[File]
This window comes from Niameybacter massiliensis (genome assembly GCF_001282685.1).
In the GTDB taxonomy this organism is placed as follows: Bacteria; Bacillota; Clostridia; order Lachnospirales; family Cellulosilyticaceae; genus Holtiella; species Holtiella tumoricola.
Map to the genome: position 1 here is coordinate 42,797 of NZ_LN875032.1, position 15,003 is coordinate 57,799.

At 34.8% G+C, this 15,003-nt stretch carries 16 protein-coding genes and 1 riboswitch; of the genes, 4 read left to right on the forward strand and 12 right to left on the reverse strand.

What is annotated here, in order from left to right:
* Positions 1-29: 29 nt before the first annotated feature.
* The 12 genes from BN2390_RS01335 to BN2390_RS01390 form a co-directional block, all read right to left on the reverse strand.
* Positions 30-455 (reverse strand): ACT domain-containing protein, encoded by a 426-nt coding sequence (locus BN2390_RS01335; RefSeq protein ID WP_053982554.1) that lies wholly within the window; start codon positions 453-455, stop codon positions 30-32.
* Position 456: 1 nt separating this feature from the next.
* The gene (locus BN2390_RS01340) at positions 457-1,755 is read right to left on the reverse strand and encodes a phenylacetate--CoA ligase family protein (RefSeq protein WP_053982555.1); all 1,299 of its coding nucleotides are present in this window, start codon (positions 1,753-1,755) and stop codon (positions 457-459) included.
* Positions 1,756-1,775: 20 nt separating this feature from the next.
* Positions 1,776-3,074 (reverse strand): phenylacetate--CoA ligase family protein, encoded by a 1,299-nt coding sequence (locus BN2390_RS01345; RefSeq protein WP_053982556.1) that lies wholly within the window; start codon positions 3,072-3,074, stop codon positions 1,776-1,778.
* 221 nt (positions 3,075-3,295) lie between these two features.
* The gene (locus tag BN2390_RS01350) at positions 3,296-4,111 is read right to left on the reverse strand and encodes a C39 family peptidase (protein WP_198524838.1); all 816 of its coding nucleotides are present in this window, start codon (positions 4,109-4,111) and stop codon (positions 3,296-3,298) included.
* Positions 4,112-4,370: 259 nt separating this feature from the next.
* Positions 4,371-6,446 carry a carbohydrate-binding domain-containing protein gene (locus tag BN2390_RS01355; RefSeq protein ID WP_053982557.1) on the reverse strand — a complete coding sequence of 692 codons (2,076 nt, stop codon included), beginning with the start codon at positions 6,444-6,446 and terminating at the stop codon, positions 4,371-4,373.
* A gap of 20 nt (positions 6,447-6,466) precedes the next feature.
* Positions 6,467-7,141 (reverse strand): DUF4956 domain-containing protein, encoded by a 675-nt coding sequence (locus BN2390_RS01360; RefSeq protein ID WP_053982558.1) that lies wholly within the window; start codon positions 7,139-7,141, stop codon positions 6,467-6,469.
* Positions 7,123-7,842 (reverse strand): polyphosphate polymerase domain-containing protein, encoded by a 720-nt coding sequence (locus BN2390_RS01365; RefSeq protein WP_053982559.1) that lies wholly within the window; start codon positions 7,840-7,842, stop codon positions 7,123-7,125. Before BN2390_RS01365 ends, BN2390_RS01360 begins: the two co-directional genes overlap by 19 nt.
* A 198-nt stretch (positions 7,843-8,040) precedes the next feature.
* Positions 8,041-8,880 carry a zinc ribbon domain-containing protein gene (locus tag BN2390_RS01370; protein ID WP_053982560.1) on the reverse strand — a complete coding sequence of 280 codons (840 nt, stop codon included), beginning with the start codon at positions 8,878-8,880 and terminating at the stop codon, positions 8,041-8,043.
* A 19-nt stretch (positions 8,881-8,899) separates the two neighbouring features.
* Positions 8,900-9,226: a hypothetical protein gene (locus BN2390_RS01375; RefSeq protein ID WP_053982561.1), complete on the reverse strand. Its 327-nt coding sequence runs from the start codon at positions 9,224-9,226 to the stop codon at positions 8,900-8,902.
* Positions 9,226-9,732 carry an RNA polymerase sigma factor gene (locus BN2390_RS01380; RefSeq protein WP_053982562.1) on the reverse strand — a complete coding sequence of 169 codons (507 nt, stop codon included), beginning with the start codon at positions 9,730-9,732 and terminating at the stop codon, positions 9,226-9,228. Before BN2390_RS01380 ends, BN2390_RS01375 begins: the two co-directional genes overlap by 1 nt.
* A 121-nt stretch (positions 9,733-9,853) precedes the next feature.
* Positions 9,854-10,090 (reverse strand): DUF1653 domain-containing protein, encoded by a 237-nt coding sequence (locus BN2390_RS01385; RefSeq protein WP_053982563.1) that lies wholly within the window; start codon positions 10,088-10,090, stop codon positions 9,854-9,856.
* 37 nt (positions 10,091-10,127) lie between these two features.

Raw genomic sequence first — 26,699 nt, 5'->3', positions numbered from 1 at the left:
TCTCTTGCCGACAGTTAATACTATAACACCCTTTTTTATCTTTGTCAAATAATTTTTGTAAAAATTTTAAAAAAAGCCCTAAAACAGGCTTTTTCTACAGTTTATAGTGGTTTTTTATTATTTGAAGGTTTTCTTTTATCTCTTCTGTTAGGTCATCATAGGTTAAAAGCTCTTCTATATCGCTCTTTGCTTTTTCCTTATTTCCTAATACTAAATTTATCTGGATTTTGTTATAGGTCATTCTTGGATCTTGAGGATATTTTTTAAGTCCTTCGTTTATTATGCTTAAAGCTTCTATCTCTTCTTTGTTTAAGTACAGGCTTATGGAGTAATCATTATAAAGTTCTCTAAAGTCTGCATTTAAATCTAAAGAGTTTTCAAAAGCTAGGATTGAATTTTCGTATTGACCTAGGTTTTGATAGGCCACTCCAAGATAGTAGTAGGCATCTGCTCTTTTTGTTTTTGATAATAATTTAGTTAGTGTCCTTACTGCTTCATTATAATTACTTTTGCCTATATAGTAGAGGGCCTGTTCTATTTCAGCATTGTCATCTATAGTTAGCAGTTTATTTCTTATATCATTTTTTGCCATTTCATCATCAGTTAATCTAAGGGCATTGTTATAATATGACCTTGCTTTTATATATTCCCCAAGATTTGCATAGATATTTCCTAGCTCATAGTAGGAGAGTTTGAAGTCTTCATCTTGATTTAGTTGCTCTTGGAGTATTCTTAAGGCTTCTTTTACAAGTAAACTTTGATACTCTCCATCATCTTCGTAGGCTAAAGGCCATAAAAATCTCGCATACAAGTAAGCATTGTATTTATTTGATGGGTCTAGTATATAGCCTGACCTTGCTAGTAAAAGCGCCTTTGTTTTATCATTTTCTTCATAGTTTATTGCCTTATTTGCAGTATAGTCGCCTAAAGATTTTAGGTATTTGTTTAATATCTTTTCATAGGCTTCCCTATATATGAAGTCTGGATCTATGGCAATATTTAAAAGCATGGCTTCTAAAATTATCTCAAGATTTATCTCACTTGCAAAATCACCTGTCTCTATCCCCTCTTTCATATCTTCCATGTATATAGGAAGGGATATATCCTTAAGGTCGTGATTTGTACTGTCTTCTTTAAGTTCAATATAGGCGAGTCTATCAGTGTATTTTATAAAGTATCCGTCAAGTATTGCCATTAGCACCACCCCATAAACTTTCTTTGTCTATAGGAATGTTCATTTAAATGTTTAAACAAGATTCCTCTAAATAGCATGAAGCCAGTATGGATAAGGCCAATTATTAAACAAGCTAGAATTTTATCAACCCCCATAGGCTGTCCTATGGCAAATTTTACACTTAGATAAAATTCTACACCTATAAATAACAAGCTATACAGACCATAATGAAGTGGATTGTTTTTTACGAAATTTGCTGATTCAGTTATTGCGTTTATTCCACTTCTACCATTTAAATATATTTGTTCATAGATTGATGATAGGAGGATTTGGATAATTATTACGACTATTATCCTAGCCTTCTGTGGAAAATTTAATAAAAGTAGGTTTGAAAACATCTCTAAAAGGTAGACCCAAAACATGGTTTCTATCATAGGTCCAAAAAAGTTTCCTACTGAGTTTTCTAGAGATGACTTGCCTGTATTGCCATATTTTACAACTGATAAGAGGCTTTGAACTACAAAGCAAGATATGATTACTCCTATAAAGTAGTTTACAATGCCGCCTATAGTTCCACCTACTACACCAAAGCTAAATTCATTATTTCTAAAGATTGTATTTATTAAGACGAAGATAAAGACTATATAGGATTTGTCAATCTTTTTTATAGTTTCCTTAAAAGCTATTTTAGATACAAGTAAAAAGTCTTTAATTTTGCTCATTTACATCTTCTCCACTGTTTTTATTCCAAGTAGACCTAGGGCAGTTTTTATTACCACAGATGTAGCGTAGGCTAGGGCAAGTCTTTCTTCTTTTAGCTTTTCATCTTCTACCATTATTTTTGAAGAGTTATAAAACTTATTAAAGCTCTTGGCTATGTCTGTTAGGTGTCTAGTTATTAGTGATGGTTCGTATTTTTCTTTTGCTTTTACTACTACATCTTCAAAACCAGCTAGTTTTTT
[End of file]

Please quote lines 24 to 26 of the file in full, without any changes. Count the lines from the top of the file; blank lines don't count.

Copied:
* Positions 9,226-9,732 carry an RNA polymerase sigma factor gene (locus BN2390_RS01380; RefSeq protein WP_053982562.1) on the reverse strand — a complete coding sequence of 169 codons (507 nt, stop codon included), beginning with the start codon at positions 9,730-9,732 and terminating at the stop codon, positions 9,226-9,228. Before BN2390_RS01380 ends, BN2390_RS01375 begins: the two co-directional genes overlap by 1 nt.
* A 121-nt stretch (positions 9,733-9,853) precedes the next feature.
* Positions 9,854-10,090 (reverse strand): DUF1653 domain-containing protein, encoded by a 237-nt coding sequence (locus BN2390_RS01385; RefSeq protein WP_053982563.1) that lies wholly within the window; start codon positions 10,088-10,090, stop codon positions 9,854-9,856.